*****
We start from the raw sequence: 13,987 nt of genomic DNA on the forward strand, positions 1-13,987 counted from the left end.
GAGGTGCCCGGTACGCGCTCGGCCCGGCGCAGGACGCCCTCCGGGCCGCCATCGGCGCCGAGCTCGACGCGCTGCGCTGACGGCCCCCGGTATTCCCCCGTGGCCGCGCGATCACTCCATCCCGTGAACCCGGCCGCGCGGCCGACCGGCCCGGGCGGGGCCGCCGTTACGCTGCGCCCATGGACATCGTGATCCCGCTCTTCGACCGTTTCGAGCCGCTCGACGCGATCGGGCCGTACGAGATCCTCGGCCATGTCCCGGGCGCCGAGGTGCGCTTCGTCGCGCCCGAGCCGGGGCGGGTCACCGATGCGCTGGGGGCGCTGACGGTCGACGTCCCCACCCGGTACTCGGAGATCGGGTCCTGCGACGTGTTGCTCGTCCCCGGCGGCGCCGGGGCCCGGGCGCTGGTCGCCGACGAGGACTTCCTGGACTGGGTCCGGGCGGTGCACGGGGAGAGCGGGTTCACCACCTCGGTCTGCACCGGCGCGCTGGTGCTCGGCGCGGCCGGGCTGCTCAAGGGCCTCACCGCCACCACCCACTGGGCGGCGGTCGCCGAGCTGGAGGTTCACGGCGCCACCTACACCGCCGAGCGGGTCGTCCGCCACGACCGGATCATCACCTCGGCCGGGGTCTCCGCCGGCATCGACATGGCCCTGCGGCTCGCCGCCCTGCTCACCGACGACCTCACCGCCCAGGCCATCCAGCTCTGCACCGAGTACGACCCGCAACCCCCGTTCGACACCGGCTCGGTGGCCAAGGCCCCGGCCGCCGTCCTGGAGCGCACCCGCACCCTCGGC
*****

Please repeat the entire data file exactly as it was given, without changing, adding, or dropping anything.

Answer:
We start from the raw sequence: 13,987 nt of genomic DNA on the forward strand, positions 1-13,987 counted from the left end.
GAGGTGCCCGGTACGCGCTCGGCCCGGCGCAGGACGCCCTCCGGGCCGCCATCGGCGCCGAGCTCGACGCGCTGCGCTGACGGCCCCCGGTATTCCCCCGTGGCCGCGCGATCACTCCATCCCGTGAACCCGGCCGCGCGGCCGACCGGCCCGGGCGGGGCCGCCGTTACGCTGCGCCCATGGACATCGTGATCCCGCTCTTCGACCGTTTCGAGCCGCTCGACGCGATCGGGCCGTACGAGATCCTCGGCCATGTCCCGGGCGCCGAGGTGCGCTTCGTCGCGCCCGAGCCGGGGCGGGTCACCGATGCGCTGGGGGCGCTGACGGTCGACGTCCCCACCCGGTACTCGGAGATCGGGTCCTGCGACGTGTTGCTCGTCCCCGGCGGCGCCGGGGCCCGGGCGCTGGTCGCCGACGAGGACTTCCTGGACTGGGTCCGGGCGGTGCACGGGGAGAGCGGGTTCACCACCTCGGTCTGCACCGGCGCGCTGGTGCTCGGCGCGGCCGGGCTGCTCAAGGGCCTCACCGCCACCACCCACTGGGCGGCGGTCGCCGAGCTGGAGGTTCACGGCGCCACCTACACCGCCGAGCGGGTCGTCCGCCACGACCGGATCATCACCTCGGCCGGGGTCTCCGCCGGCATCGACATGGCCCTGCGGCTCGCCGCCCTGCTCACCGACGACCTCACCGCCCAGGCCATCCAGCTCTGCACCGAGTACGACCCGCAACCCCCGTTCGACACCGGCTCGGTGGCCAAGGCCCCGGCCGCCGTCCTGGAGCGCACCCGCACCCTCGGC